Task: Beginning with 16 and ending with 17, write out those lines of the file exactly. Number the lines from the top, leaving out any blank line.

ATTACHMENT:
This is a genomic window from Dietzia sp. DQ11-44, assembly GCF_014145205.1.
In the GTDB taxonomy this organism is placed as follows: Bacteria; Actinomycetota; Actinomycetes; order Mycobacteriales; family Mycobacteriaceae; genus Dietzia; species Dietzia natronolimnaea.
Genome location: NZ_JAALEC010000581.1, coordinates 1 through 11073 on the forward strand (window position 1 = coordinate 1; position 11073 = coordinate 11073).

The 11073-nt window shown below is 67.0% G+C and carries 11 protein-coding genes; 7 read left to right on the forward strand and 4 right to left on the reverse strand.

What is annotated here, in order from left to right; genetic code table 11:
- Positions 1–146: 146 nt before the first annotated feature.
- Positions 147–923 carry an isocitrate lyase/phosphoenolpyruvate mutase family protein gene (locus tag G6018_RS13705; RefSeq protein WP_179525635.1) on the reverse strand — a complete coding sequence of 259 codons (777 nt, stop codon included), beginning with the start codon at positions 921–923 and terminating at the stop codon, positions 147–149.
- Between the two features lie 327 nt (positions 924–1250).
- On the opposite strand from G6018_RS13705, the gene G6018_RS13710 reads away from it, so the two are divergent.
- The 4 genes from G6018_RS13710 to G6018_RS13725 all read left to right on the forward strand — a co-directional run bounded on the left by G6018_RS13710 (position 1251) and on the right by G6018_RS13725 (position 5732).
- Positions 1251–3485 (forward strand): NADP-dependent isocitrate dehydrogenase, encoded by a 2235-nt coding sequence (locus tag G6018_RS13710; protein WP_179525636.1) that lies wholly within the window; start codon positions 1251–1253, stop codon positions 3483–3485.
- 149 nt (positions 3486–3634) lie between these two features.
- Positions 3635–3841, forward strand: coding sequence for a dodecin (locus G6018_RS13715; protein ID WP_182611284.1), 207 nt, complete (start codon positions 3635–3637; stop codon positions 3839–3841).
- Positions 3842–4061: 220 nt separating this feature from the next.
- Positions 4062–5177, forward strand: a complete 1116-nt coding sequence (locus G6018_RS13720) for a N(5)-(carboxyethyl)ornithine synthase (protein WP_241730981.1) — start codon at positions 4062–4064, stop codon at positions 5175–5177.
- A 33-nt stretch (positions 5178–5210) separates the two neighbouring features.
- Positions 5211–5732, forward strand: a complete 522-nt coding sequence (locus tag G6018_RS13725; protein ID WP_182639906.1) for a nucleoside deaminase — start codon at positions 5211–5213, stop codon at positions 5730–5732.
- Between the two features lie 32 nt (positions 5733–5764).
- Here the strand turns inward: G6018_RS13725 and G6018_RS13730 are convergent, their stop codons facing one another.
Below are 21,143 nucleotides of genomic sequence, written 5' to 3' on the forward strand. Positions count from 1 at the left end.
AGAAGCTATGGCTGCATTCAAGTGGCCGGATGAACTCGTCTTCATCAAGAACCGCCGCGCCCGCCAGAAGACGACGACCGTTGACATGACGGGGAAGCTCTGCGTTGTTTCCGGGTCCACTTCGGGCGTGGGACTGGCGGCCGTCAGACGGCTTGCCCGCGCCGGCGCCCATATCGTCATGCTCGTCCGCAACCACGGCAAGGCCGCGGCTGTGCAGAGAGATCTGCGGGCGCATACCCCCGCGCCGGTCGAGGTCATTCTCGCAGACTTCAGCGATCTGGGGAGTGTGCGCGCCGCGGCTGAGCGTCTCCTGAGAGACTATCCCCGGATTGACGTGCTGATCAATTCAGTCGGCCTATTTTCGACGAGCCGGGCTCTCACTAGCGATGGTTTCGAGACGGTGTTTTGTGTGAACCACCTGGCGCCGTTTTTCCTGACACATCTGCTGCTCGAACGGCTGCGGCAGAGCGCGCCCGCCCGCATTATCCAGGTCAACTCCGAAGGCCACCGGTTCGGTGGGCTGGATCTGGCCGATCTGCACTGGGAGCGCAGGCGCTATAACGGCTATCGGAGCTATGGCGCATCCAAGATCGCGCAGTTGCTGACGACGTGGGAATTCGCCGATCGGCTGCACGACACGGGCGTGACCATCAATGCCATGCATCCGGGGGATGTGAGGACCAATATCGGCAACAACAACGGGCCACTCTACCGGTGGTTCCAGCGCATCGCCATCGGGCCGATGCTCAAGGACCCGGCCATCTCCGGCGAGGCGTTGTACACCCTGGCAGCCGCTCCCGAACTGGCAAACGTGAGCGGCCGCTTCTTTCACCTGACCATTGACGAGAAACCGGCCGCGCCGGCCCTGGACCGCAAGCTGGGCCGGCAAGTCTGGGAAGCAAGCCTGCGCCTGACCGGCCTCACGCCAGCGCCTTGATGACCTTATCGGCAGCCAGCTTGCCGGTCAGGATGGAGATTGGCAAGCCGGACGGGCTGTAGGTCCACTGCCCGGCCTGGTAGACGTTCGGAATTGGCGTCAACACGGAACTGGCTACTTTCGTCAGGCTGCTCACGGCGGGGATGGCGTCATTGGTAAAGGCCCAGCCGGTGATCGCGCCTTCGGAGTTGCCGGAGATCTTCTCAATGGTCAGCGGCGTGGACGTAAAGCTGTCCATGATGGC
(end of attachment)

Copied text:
- A 33-nt stretch (positions 5178–5210) separates the two neighbouring features.
- Positions 5211–5732, forward strand: a complete 522-nt coding sequence (locus tag G6018_RS13725; protein ID WP_182639906.1) for a nucleoside deaminase — start codon at positions 5211–5213, stop codon at positions 5730–5732.